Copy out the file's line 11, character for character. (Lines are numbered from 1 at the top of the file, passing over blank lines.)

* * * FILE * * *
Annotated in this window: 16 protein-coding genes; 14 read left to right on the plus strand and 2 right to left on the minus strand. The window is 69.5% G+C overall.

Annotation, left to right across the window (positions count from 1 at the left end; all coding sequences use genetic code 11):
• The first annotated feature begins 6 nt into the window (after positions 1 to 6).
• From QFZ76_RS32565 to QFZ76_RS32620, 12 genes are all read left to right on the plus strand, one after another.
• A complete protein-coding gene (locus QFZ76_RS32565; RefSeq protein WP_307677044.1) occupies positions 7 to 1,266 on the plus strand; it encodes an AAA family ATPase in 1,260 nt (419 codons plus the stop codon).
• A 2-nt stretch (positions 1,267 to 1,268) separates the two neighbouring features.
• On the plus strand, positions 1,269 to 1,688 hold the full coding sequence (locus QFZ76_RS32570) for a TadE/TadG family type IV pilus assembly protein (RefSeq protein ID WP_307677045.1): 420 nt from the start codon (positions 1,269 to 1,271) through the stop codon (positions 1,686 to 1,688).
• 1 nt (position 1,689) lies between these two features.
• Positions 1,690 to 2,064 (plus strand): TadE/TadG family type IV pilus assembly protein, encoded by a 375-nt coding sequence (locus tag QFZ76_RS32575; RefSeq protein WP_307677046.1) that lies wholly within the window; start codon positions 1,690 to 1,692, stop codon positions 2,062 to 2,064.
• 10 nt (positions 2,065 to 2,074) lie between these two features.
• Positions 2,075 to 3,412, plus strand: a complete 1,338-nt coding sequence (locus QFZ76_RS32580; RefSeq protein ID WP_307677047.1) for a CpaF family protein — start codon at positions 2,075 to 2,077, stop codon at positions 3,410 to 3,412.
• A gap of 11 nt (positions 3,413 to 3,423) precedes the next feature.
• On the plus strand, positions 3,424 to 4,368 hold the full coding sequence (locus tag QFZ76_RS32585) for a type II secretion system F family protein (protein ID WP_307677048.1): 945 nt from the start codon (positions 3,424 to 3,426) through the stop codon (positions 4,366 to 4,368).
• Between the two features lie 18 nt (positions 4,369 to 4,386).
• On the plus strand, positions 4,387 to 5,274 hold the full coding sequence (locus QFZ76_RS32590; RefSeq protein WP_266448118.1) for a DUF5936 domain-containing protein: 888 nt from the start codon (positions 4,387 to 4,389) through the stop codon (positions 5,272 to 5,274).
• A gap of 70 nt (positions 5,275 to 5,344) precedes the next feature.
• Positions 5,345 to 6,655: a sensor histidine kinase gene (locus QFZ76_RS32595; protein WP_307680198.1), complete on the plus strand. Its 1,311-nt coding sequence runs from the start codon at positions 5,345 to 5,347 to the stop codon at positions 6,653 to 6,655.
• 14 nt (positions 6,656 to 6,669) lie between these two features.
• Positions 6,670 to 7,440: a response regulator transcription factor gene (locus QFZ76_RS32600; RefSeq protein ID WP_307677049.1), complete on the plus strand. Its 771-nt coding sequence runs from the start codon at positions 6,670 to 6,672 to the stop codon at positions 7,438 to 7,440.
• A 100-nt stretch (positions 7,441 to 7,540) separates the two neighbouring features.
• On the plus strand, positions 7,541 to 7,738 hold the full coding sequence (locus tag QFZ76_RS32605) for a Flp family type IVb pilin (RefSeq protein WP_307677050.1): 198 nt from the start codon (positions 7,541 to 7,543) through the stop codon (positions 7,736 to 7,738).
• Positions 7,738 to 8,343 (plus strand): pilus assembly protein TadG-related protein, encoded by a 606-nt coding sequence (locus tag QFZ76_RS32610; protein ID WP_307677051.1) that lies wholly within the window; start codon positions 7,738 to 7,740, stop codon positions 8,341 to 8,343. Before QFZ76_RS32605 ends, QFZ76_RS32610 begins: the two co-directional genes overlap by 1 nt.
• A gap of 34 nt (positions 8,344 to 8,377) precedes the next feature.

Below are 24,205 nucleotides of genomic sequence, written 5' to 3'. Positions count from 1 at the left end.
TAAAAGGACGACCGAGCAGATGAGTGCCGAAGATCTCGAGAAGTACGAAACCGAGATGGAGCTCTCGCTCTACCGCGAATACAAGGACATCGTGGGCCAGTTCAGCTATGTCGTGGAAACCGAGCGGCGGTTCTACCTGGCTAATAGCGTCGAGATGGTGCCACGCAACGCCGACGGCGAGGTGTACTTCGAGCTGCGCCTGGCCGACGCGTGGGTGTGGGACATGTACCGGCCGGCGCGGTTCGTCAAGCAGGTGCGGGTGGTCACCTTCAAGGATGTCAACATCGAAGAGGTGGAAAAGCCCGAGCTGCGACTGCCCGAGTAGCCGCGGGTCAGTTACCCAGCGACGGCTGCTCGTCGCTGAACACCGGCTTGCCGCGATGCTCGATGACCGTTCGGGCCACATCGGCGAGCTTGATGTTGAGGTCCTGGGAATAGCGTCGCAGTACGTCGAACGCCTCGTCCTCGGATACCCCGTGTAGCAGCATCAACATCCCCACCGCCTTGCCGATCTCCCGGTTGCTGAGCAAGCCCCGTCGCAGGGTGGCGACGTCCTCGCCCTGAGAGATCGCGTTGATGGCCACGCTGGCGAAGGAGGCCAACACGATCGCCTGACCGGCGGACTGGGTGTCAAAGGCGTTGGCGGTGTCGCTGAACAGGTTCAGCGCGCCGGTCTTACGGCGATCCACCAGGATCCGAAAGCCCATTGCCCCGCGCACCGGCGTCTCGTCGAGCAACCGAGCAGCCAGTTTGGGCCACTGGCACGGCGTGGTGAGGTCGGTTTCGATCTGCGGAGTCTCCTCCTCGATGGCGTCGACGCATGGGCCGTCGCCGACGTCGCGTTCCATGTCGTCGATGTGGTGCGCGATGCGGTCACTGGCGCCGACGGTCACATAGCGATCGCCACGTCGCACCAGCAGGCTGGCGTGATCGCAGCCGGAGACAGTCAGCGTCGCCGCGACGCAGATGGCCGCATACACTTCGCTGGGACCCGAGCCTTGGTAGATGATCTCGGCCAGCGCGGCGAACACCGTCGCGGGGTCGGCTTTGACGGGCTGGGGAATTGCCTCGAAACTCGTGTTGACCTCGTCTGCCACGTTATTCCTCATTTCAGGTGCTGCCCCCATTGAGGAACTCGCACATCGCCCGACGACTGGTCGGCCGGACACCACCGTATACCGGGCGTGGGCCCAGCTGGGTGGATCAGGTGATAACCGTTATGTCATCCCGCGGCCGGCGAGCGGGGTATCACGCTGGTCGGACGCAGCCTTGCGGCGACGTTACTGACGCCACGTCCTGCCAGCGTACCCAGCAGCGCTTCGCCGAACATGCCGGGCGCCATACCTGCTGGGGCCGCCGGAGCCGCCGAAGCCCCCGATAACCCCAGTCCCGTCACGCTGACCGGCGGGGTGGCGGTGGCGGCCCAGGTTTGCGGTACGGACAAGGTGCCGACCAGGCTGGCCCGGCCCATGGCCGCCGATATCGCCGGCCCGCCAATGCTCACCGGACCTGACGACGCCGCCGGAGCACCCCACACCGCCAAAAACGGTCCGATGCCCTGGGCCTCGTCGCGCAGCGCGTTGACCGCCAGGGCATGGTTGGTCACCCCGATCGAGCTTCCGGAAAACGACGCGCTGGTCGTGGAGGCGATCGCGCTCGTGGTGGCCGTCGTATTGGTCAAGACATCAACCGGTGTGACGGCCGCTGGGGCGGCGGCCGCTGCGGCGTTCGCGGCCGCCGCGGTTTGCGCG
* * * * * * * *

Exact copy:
• Positions 2,075 to 3,412, plus strand: a complete 1,338-nt coding sequence (locus QFZ76_RS32580; RefSeq protein ID WP_307677047.1) for a CpaF family protein — start codon at positions 2,075 to 2,077, stop codon at positions 3,410 to 3,412.